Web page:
Retailers selling seasonal products often face the challenge in matching their inventory levels with uncertain market demand which is sensitive to weather conditions, such as the average seasonal temperature. Therefore, how to make the joint ordering and pricing decisions may help retailers to increase their profits. In this paper, we address the joint determination of pricing and ordering decisions in a newsvendor setting, where a retailer (newsvendor) sells the seasonal products and faces demand risk due to weather uncertainty. We show that the maximum expected profit function is continuous and concave, so the optimal solution to the retail price and order quantity exists and it is the one and only solution. In addition, we numerically investigate the impacts of related parameters on the retailer’s expected profit and the optimal pricing and ordering decisions and illustrate some useful management insights into the economic behavior of firms.
Noncatastrophic (examples of catastrophic weather conditions mainly include natural disaster type weathers, such as blizzards, tornados, and cyclonic) weather represents an important determinant of demand for many seasonal products such as weatherproof, soft drinks and ice cream products, coats and sweaters, and heating oil. The U.S. National Research Council has estimated that 46% of U.S. gross domestic product (GDP) is affected by weather [
Weather affects the companies’ economic activities in many business industries. In the retail industry, WalMart Stores, Inc., reported in June 2005 that its inventory levels were higher than normal because belownormal temperatures crimped demand [
In this paper, we try to address the joint decisions of inventory level and retail price in a newsvendor setting, where the newsvendor (retailer) sells a seasonal product and faces inventory risk due to weather uncertainty. (For more details about singleproduct models that deal with joint ordering and pricing issues, the reader is referred to [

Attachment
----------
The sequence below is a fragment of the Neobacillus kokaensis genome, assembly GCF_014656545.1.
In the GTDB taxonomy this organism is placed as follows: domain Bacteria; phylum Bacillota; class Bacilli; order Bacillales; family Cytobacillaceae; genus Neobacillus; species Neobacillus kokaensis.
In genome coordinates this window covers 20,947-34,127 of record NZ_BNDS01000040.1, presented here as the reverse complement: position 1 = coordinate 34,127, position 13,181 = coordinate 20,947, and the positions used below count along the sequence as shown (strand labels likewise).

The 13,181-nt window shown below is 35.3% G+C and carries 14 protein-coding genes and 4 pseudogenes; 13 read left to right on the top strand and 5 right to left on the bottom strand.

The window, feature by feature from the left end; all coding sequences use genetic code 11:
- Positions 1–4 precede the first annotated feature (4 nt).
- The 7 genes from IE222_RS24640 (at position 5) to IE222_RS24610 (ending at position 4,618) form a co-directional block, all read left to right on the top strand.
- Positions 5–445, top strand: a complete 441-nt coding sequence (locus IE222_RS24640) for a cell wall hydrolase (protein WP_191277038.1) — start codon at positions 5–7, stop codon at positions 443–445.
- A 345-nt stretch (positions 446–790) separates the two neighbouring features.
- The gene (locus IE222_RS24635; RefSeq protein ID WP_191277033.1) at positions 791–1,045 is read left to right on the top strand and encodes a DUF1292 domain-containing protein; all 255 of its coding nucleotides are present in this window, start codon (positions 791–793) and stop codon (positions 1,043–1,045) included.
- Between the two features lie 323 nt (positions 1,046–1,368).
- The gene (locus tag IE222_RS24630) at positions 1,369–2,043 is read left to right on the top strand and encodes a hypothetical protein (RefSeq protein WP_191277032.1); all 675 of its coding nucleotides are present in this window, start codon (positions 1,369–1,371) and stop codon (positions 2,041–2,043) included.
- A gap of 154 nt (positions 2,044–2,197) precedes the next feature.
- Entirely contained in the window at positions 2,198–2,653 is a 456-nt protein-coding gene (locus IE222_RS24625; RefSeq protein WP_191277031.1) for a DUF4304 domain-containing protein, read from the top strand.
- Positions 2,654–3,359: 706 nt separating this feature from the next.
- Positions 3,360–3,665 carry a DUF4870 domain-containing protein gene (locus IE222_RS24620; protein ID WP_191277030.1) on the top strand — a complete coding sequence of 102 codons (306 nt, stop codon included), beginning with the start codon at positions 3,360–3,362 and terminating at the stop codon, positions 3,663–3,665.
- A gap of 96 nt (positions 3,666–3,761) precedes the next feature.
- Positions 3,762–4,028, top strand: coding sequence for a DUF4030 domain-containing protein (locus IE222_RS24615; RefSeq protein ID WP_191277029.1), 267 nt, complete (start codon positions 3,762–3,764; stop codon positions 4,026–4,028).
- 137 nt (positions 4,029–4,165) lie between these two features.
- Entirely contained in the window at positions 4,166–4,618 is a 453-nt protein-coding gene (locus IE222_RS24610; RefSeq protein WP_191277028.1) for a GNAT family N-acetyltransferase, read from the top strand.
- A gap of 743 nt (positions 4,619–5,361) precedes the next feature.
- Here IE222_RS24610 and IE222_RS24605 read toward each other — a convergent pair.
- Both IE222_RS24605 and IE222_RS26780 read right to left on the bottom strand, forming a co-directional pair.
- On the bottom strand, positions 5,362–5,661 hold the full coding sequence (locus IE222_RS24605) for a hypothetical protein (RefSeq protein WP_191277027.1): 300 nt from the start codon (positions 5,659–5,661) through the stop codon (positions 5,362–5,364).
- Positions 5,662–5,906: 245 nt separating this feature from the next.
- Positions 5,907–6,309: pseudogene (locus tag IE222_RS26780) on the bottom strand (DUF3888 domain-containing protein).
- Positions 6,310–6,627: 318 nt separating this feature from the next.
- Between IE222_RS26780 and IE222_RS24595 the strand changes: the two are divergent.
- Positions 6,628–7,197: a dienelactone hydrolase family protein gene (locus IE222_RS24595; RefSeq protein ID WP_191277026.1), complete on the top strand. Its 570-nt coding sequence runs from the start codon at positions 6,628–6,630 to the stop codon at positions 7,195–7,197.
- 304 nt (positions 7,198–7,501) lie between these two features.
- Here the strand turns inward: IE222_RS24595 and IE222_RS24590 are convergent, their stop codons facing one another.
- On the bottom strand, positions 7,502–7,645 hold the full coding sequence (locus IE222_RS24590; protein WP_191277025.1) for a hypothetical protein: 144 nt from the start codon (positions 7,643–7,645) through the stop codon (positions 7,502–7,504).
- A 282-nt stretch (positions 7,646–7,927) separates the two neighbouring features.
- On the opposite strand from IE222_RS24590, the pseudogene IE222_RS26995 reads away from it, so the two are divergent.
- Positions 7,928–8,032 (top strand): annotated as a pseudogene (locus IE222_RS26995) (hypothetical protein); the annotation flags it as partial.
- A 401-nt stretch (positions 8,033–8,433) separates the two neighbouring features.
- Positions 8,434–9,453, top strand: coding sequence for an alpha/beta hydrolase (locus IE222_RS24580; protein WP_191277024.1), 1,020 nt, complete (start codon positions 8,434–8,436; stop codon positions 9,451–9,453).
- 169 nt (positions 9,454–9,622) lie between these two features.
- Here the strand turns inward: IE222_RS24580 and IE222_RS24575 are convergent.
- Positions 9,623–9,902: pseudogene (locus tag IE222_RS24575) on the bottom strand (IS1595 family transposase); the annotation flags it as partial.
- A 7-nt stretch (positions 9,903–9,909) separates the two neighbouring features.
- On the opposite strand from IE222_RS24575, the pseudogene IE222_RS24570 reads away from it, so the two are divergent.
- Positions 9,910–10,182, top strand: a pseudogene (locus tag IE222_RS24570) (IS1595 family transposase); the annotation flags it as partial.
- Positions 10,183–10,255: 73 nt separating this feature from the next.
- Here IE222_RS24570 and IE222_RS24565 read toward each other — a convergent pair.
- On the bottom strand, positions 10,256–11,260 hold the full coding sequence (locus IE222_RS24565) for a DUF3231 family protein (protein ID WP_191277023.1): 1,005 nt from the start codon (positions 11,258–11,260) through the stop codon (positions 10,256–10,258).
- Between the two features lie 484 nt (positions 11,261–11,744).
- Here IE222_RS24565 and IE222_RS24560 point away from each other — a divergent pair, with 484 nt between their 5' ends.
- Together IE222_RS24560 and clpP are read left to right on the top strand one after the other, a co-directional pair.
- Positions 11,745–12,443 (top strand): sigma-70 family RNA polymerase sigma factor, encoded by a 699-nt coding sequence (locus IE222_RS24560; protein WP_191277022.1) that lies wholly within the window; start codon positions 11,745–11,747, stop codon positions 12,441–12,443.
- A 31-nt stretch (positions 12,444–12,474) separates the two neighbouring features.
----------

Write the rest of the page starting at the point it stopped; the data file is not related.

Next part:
How should the retailer determine the optimal retail price and order quantity for seasonal product under weathersensitive demand?
How would the optimal retail price and order quantity change as the model parameters (such as weather index (temperature), inventory holding cost) change?
In order to address the above questions and gain managerial insights into pricing and ordering policies for seasonal products, we need to model the uncertain market demand. Similar to [
The rest of the paper is organized as follows. In the next section, we give a brief literature review, which is followed by the formulation of this problem. In Section
In this paper, our work is closely related to the literature in demand risk (weather risk caused by weather) management and joint ordering and pricing decisions of products. We briefly review the most relevant work to clarify the contribution of the paper.
There are many ways in which retailers can mitigate the impact of the demand uncertainty (caused by weather, price, and other factors) on their overall profit. The most common mechanisms involve operational hedging, which can be achieved via delayed product differentiation [
Our work is more closely related to weather risk management. The weather risk we discussed in this paper is receiving discussion from other literature. Sabir et al. [
In the operations management literature, our work is related to the optimal pricing and ordering decisions of products in a newsvendor setting. There is abundant literature on pricing and ordering strategies of common products. Weng [
Our work is most closely related to Gao et al. [
In this study, our objective is to investigate the joint optimal pricing and ordering decisions of seasonal products. Particularly, we consider a riskneutral retailer that sells a seasonal product with weathersensitive demand. The demand occurs during the regular selling season and is contingent on the seasonal weather status. In this paper, we represent the seasonal weather status with the average seasonal temperature
Next, we proceed to discuss our assumptions. Without loss of generality, we assume that lower values of
At the beginning of the selling season, the retailer only knows the distribution of the average temperature
Similar to [
To rule out the uninteresting or trivial cases, we assume that the following relationships exist among the various model parameters:
We now turn out our attention to the main model and provide a technical analysis of the main problem.
In our analysis, the retailer first determines the optimal order quantity under market demand uncertainty. Then, the retailer determines the optimal selling price
When the temperature is high, that is to say,
Under both the cases, the representative customer makes a purchase if the selling price is lower than her valuation. From (